Gregory, John (1724-1773) (DNB00)
GREGORY, JOHN (1724–1773), professor of medicine at Edinburgh University, the youngest son of James Gregory, professor of medicine in King's College, Aberdeen (d. 1731), and grandson of James Gregory (1638-1675) [q. v.], was born at Aberdeen on 3 June 1724, his mother, Anne Chalmers, being his father's second wife. He was educated at Aberdeen under the care of his elder brother, James Gregory, who had succeeded his father, and also under the influence of his cousin, Thomas Reid the metaphysician. In 1741 he entered upon medical study at Edinburgh, and attended the lectures of Monro primus, Sinclair, and Rutherford. He formed here a warm friendship with Akenside. After completing his medical course at Edinburgh Gregory studied at Leyden in 1745-6, under Albinus. The degree of M.D. was conferred upon him at Aberdeen in his absence, and on his return in 1746 he was elected professor of philosophy there, and lectured for three years on mathematics and moral and natural philosophy. In 1749 he resigned the professorship in order to devote himself to medical practice, and in 1752 he married Elizabeth, daughter of Lord Forbes, a lady of beauty, wit, and fortune. As Aberdeen did not afford sufficient practice for him and his elder brother, he removed in 1754 to London. He already knew Wilkes and Charles Townshend,and now became acquainted with George, lord Lyttelton,and Lady Mary Wortley Montagu. He had been elected fellow of the Royal Society, and was on the way to success when his elder brother died, and he was recalled to Aberdeen to succeed him. He practised and lectured on medicine at Aberdeen till 1764, when he removed to Edinburgh with a view to gaining a more lucrative chair, which fell to him in 1766 on the resignation of Rutherford, whose preference for Gregory prevailed against Cullen's candidature [see Cullen, William]. The same year he was appointed physician to the king in Scotland, in succession to Whytt. At first he lectured solely on the practice of physic, but in 1768, Cullen having succeeded to Whytt's chair of the institutes of physic (mainly a physiological one), an arrangement was made by which Gregory and Cullen lectured in alternate years on the institutes and practice of physic. As a lecturer he was successful without being brilliant, his style being simple and direct. His medical writings were of no great importance. His general character was that of good sense and benevolence. He was an intimate friend of David Hume, Lord Monboddo, Lord Kaimes, Dr. Blair, the elder Tytler, and James Beattie, whose affection for him is testified in the closing stanzas of ‘The Minstrel.’ He died suddenly of gout on 9 Feb. 1773, in his 49th year. He left three sons (James (1753-1821) [q.v.], his successor ; William, who became one of the six preachers in Canterbury Cathedral, and was father of George Gregory (1790-1854) [q. v.]; and John, d. 1783) and two daughters, the elder, Dorothea, married to the Rev. Archibald Alison. He was rather tall and heavy-looking, but his manners and conversation were prepossessing.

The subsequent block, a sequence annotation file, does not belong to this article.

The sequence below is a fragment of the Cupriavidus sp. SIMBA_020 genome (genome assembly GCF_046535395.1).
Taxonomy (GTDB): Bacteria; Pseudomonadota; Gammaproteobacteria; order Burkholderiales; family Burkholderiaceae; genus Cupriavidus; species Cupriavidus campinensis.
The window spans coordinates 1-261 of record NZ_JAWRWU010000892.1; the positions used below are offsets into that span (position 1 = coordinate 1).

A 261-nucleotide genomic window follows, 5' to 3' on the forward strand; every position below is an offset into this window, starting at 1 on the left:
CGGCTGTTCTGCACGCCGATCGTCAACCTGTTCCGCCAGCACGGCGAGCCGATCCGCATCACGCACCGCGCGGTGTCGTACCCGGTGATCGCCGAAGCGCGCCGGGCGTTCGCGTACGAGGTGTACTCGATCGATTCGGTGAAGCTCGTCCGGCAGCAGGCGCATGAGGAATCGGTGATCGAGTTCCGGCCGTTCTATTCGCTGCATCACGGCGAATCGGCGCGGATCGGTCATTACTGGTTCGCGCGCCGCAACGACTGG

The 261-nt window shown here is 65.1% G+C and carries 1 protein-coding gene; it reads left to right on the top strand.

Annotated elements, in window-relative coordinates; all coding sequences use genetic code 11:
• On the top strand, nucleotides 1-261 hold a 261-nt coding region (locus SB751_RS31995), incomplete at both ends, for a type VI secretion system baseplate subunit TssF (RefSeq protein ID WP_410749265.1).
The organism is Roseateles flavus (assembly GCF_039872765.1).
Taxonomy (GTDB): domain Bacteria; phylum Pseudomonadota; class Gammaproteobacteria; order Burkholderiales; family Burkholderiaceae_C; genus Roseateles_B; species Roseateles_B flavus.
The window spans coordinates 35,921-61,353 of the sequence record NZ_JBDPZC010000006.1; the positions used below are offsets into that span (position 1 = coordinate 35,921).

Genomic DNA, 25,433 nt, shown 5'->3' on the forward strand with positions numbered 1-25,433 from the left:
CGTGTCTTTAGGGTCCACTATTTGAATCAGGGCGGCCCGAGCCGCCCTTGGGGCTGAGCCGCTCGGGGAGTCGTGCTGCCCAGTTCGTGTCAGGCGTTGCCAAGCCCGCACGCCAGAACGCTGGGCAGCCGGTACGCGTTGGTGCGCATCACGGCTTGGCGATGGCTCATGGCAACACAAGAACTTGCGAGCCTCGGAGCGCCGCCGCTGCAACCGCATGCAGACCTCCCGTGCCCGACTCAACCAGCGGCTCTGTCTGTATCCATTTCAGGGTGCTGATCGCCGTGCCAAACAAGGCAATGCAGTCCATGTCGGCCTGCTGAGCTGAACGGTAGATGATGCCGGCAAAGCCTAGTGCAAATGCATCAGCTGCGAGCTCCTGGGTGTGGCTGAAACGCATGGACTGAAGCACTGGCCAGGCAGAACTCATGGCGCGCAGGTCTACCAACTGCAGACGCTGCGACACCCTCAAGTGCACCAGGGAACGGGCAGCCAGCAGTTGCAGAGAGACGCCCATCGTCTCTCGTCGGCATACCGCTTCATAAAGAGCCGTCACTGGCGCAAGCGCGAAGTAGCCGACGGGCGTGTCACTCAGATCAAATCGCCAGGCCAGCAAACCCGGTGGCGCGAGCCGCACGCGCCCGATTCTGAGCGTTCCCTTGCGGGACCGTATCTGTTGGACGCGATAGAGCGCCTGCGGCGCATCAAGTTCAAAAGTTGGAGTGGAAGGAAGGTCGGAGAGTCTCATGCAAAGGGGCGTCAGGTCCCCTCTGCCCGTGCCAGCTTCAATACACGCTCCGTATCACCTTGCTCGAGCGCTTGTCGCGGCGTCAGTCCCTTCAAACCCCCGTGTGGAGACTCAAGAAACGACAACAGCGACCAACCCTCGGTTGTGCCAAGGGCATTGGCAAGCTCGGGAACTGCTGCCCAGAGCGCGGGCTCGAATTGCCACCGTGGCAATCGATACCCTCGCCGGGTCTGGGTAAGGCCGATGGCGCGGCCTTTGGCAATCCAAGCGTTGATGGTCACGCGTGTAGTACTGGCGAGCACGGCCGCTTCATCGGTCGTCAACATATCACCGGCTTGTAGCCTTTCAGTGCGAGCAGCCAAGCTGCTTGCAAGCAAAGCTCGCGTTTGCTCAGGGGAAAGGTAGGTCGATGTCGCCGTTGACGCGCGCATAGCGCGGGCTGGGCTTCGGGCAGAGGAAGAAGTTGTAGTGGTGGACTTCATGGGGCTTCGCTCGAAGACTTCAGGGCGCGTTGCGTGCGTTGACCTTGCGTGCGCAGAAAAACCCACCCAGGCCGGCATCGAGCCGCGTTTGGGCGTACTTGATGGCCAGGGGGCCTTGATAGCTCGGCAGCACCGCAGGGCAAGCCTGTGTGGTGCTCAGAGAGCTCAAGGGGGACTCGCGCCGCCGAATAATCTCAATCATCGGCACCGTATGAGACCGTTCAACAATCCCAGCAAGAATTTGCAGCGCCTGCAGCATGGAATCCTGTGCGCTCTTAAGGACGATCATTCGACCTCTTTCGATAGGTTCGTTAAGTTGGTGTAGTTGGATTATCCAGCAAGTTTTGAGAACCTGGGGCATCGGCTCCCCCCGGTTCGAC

Gregory wrote : 1. ‘A Comparative View of the State and Faculties of Man with those of the Animal World,’ 1766; 7th edition, 1777. 2. ‘Observations on the Duties and Offices of a Physician, and on the Method of prosecuting Enquiries in Philosophy,’ 1770 (afterwards issued under the title of ‘Lectures on the Duties,’ &c., 1772). A revised edition by his son James, was published in 1805. 3. ‘Elements of the Practice of Physic,’ 1772 (2nd edition, 1774). 4. ‘A Father's Legacy to his Daughters,’ 1774; very many editions were published, often together with Mrs. Chapone's ‘Letters on the Improvement of the Mind;’ an edition was published as late as 1877. Numerous French editions also appeared. His works were issued in four volumes in 1788, with a life prefixed. The library of the surgeon-general's office, Washington, U.S., contains a manuscript volume of Gregory's lectures, 1768-9, and another volume of notes of his clinical lectures, 1771, besides two engraved portraits of him.[Life prefixed to Gregory's Works, by Lord Woodhouselee; Life by W. Smellie, in his Literary and Characteristical Lives, 1800; Ramsay's Scotland and Scotsmen in the Eighteenth Century, pp. 477-82.]